Nine of Swords



Remorse, worry, distraught, conclusion

Range of Meaning

Light: Refusing to worry about what you cannot control. Rejecting anxiety. Judging your own performance with kindness and gentleness. Using meditation to quiet a troubled mind. Confronting nightmares and fears. Drawing a conclusion and putting an issue out of your mind.

Shadow: Torturing yourself with regrets. Second-guessing your every move. Beating yourself up for your mistakes. Depression. Obsessing on errors and overlooked details. Refusing to handle stress in healthy ways. Ruining your ability to appreciate the present by dwelling on the past. Debating irreversible decisions.


Numerology: 9 (The Completion: fullness, readiness, ripeness)

Astrology: Mars in Gemini

Affirmation: “I do not worry about what I cannot control.”

Story: The Main Character agonizes over a past mistake.


Relationships. Comparing your current relationship to past or fantasy relationships is a formula for discontent and depression. Rather than wring your hands, say what’s on your mind. Don’t allow your past mistakes to smother your delight in the present.

Work. The blame game can gobble up unlimited hours and energy; don’t play it. Review errors only with an eye toward improving future performance. Instead of dwelling on missed opportunities, define what must be done to create new ones.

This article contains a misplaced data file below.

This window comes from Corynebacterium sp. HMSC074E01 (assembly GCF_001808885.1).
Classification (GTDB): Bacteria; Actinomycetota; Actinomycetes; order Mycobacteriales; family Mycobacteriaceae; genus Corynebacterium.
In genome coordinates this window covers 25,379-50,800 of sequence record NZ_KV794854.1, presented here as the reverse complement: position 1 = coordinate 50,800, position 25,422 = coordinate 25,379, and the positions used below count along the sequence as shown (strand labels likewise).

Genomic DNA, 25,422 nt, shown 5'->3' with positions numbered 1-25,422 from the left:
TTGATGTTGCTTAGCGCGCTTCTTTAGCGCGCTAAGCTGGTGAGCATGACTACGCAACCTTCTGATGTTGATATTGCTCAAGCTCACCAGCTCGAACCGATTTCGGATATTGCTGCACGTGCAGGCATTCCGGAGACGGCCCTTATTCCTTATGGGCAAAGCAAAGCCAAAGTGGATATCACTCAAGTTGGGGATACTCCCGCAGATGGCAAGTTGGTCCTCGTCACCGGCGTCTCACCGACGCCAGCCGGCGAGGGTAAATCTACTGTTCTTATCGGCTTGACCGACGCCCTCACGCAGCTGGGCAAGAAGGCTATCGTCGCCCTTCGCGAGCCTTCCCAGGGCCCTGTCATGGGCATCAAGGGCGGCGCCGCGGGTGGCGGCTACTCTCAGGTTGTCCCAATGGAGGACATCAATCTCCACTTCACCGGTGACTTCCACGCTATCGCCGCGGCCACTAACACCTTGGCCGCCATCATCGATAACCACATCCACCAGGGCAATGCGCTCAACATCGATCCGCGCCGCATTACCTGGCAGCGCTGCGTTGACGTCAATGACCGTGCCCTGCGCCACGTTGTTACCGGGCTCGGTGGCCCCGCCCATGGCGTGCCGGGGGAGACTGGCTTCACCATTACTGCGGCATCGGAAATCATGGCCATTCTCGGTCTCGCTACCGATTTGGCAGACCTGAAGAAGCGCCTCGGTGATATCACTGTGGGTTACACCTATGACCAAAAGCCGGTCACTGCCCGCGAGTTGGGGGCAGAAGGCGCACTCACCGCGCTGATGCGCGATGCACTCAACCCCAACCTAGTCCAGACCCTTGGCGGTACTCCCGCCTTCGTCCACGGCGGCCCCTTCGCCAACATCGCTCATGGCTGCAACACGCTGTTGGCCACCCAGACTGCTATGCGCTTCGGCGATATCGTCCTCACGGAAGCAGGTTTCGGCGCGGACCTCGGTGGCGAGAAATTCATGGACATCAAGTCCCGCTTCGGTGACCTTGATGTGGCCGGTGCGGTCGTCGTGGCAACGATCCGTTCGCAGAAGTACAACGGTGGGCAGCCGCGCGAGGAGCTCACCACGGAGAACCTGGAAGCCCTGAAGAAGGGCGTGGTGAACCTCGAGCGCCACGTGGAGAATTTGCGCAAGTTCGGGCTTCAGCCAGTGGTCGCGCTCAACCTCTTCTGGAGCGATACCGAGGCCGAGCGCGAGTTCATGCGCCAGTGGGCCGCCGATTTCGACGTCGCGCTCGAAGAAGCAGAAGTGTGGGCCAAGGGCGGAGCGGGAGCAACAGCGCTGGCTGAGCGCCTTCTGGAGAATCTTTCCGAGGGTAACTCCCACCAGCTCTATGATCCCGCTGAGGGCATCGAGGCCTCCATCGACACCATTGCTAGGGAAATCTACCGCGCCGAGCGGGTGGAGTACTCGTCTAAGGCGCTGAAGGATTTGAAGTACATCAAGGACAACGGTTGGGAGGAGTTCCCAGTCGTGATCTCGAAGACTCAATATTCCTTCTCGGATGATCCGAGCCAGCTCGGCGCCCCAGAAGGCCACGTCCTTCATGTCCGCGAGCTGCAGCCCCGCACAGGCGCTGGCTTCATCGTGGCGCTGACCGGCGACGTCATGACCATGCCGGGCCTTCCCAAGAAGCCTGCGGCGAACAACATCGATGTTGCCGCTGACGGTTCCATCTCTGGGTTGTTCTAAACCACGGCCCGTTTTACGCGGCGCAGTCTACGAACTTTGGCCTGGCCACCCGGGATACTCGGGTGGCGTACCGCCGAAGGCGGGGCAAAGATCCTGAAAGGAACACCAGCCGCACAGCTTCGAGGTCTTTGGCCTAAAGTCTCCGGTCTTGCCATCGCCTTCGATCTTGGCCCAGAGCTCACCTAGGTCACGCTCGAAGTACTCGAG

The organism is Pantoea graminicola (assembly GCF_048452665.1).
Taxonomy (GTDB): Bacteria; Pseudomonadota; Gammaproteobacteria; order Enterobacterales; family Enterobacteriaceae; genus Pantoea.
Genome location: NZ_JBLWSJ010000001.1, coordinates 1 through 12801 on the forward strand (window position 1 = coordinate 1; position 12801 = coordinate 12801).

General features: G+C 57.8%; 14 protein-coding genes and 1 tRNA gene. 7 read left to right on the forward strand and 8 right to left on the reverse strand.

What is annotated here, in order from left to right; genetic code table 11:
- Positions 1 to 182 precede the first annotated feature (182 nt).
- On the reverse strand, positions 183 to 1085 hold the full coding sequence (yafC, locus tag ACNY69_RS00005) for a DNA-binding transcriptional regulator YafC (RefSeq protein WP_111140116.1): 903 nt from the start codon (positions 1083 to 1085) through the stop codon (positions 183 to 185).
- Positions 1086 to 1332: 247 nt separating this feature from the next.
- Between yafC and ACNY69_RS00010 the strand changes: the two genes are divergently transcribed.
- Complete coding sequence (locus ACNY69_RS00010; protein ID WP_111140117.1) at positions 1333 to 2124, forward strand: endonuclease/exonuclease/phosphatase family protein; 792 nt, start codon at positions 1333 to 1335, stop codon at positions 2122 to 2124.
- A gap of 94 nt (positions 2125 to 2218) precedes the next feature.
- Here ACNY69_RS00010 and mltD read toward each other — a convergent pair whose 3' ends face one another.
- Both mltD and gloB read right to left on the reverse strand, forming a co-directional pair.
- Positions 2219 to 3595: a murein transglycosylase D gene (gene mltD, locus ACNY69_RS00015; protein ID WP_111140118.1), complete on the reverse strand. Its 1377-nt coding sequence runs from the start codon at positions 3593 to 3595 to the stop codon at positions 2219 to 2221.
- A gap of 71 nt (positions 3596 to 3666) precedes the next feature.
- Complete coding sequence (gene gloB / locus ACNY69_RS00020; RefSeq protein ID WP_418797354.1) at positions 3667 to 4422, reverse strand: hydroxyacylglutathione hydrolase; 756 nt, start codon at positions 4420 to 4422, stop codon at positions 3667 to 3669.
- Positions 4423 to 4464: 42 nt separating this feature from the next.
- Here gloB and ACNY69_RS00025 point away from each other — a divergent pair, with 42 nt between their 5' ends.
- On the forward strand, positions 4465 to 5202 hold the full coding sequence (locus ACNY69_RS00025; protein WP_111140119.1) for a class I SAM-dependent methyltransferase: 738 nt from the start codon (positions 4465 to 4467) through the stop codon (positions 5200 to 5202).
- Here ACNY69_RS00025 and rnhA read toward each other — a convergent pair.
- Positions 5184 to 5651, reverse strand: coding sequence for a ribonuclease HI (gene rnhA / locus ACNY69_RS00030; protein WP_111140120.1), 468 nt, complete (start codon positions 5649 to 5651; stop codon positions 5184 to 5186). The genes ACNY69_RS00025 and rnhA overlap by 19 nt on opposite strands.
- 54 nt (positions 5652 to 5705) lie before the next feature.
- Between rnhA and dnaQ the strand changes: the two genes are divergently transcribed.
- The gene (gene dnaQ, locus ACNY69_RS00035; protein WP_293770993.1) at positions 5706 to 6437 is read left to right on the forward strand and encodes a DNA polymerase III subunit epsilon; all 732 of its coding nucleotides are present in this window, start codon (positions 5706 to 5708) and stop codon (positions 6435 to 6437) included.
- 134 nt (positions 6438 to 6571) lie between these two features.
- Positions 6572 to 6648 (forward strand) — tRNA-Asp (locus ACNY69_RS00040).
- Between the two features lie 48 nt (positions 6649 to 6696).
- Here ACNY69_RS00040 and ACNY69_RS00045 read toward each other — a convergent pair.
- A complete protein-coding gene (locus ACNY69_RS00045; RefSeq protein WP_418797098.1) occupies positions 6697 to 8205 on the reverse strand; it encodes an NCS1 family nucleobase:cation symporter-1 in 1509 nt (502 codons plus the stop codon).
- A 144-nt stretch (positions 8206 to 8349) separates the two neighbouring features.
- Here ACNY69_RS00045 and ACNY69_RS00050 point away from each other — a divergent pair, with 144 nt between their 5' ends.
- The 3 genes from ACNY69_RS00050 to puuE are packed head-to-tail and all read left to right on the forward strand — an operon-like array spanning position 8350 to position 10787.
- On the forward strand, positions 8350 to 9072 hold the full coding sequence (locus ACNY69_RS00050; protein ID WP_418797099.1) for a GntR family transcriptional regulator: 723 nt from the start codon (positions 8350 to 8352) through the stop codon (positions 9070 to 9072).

Spirituality. Everyone has regrets. Rather than be strangled by them, use your regrets as a means of enhancing empathy for others. Understanding that we’ve all made mistakes can help us remember to cut everyone a little slack. Use your pain to gain insight into the pain others feel.

Personal Growth. Worry wastes energy. If something happens, it happens; the energy expended on worry won’t change a thing. Do what you can do, and let the Universe handle the rest. Maturity dictates letting go of unhealthy obsessions and learning to be happy with the here and now.

Fortune Telling. If you take the action you’re considering now, you’ll be sorry in the future.

When? Between June 1st and 10th.

Symbols and Insights

The Rack of Swords. In the RWS, the Swords in this card point forward, suggesting a dread of future events. If you pause to define exactly what you fear, you may find that you diminish that fear’s ability to rob you of a good night’s sleep.

The Distraught Figure. In illustrations for this card, postures of agony abound. Consider how your inner emotions are shaping your posture (and, by extension, your approach to life.) How might a change in posture elicit a change in your circumstances?

Finding an Answer. Logic has taken you as far as it can; beyond this point, all you can do is call into question (and devalue) the good work you’ve done. It may well be time for you to make a choice—and stick with it!

The Marseilles Image. The ninth Sword appears: stunted and blunted. Its decisive blade is trapped, interlaced with eight other blades, useless. There is a point at which logic and questions are no longer useful; pressing beyond this point does nothing but trap us. Perhaps it’s time for you to shift from debate…to action?

Questions to Ask

  • What role does worry play in your current situation?
  • To what other ends might you devote the energy you’re giving to anxiety?
  • How can you know when it’s time to stop thinking and start acting?